Mr. Arne Liljedahl Lynngård, Chairman of the Rafto Foundation in Bergen, Norway, has informed the Paris-based Vietnam Committee on Human Rights that the Vietnamese authorities have refused his request for a visa to visit Vietnam. On February 7, 2007, he received a letter from the Vietnamese Embassy in Copenhagen, Denmark, informing him that a long-planned visit to Saigon to meet Vietnam’s leading dissident, Venerable Thich Quang Do, is not possible. The letter accused the Rafto Foundation of harming good relationships between Norway and Vietnam.
In November 2006, the Venerable Thich Quang Do, Deputy leader of the Unified Buddhist Church of Vietnam, was awarded the Thorolf Rafto Memorial Prize for human rights defenders. Four former Rafto laureates, Aung San Suu Kyi, Kim Dae Dung, Jose Ramos Horta and Shirin Ebadi went on to win the Nobel Peace prize. Since 1998, the Venerable Quang Do has been under “pagoda arrest”, confined to his monastery in Saigon.
Mr. Arne Lynngård was planning to travel to Vietnam in the beginning of March 2007 to visit Vietnam’s leading dissident in his pagoda and to hand over the Rafto award to him. However, the Embassy of the Socialist Republic of Vietnam in Denmark informed Mr. Lynngård that he is not welcome in the country.
In a telephone conversation with the Vietnam Committee on Human Rights today, Mr. Lynngård said he was “very sad” that Vietnam had made this decision, which “will harm Vietnam more than it will harm me”. Thich Quang was not a “violator of Vietnamese laws”, as the Vietnamese Embassy charged, but “a man of peace”, respected by the international community. “Any country should be proud to have a person such as Thich Quang Do”, he said. In a Press release issued today, the Rafto Foundation opposed the Vietnamese government’s decision and accusations for the following reasons :
“1. There is an ongoing human rights dialogue between the governments of Norway and Vietnam. The Rafto Foundation made an official request to visit Vietnam in a spirit of dialogue, not only to hand the Rafto award to Venerable Thich Quang Do, but to meet officials and learn about Vietnam’s democratic reforms aimed to build a state that is governed by law and committed to democracy, promised last year by prime minister of Vietnam, Mr. Nguyen Tan Dung.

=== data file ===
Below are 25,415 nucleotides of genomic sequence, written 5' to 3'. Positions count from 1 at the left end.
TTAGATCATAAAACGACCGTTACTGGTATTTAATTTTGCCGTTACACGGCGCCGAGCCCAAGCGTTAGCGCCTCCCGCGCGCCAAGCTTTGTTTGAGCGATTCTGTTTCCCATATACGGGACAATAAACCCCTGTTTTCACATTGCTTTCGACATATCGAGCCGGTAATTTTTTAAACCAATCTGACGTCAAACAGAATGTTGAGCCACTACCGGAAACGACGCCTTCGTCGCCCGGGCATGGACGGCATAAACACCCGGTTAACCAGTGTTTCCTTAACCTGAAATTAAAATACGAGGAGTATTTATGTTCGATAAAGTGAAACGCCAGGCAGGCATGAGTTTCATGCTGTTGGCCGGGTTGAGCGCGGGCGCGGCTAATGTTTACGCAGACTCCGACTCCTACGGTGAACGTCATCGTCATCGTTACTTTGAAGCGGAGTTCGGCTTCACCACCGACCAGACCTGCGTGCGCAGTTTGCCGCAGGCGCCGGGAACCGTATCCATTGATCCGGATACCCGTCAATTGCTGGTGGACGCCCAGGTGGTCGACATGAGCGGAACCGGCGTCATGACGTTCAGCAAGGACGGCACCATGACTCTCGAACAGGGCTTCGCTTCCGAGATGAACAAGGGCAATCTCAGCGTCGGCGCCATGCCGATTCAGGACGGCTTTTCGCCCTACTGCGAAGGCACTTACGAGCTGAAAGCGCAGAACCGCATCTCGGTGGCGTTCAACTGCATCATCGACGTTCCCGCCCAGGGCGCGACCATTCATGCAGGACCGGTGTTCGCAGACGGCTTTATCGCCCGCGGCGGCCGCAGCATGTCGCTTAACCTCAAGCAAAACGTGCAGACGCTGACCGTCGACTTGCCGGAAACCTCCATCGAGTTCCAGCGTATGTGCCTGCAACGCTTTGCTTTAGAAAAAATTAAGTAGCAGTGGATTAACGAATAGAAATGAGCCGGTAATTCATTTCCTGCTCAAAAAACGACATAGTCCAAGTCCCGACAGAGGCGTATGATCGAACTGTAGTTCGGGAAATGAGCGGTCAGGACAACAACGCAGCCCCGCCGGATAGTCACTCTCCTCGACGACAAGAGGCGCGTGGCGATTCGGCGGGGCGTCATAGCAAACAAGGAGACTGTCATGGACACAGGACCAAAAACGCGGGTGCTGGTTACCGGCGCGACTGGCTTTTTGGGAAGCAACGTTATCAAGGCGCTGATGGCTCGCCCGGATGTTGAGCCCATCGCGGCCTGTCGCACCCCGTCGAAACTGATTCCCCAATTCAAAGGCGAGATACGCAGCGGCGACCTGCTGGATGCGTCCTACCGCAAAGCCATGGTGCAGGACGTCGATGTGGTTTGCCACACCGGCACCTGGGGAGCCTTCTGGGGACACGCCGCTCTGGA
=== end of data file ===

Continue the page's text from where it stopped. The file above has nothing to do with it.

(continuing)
“- How can Vietnam expect the international community to learn about the progress happening inside the country if such visits from international persons are denied? The Embassy of the Socialist Republic of Vietnam in Denmark says the Rafto Foundation’s attitude is “contrary to the reality in Vietnam” – so why don’t they let me see this reality for myself, says Mr. Arne Liljedahl Lynngård.
“2. Thich Quang Do is not a violator of Vietnamese laws, as claimed in the official letter, but an internationally recognized personality, respected worldwide for his non-violent efforts to promote peace, democracy and human rights in Vietnam. In 1995 Venerable Quang Do was sentenced to 5 years re-education camp at an unfair trial in Saigon on charges of “abusing democratic freedoms to harm the interests of the State” for sending a critical essay to the Communist Party leadership and organizing a Relief Mission for flood victims in 1994. The Rafto Foundation was therefore totally justified in awarding the Prize to such a person, and was by no way harming good relationships between Norway and Vietnam.
“On September 29, 2006, Norwegian Foreign Minister Jonas Gahr Støre commented from New York Rafto’s decision to give Thich Quang Do the Award : “This prestigious prize has previously been awarded to active human rights campaigners such as Rebiya Kadeer, Aung San Suu Kyi and Shirin Ebadi. I am delighted at the committee’s decision to award this year’s prize to Thich Quang Do.”
“3. Venerable Thich Quang Do has been nominated for the Nobel Peace Prize many times. Nobel Peace prize laureates such as the Dalai Lama, José Ramos-Horta, Mairead Corrigan Maguire have repeatedly called for Thich Quang Do’s release, as well as the United Nations, and many Resolutions in this sense have been adopted by the European Parliament, the US Congress and national parliaments worldwide.
“- According to Hanoi, Thich Quang Do is currently “totally free”, he is therefore officially subject to no restrictions under Vietnamese law, and should be entitled to receive visits, Mr. Lynngård ends.
The Rafto Foundation is now calling upon the Norwegian Government to take a position on this affair and to raise the issue in the ongoing human rights dialogue between the governments of Norway and Vietnam”.
Mr. Arne Lynngård informed the Vietnam Committee on Human Rights that the Norwegian government had today confirmed their intent to issue an official protest on the Vietnamese government’s refusal to grant a visa to the Rafto Foundation’s Chairman to visit Vietnam.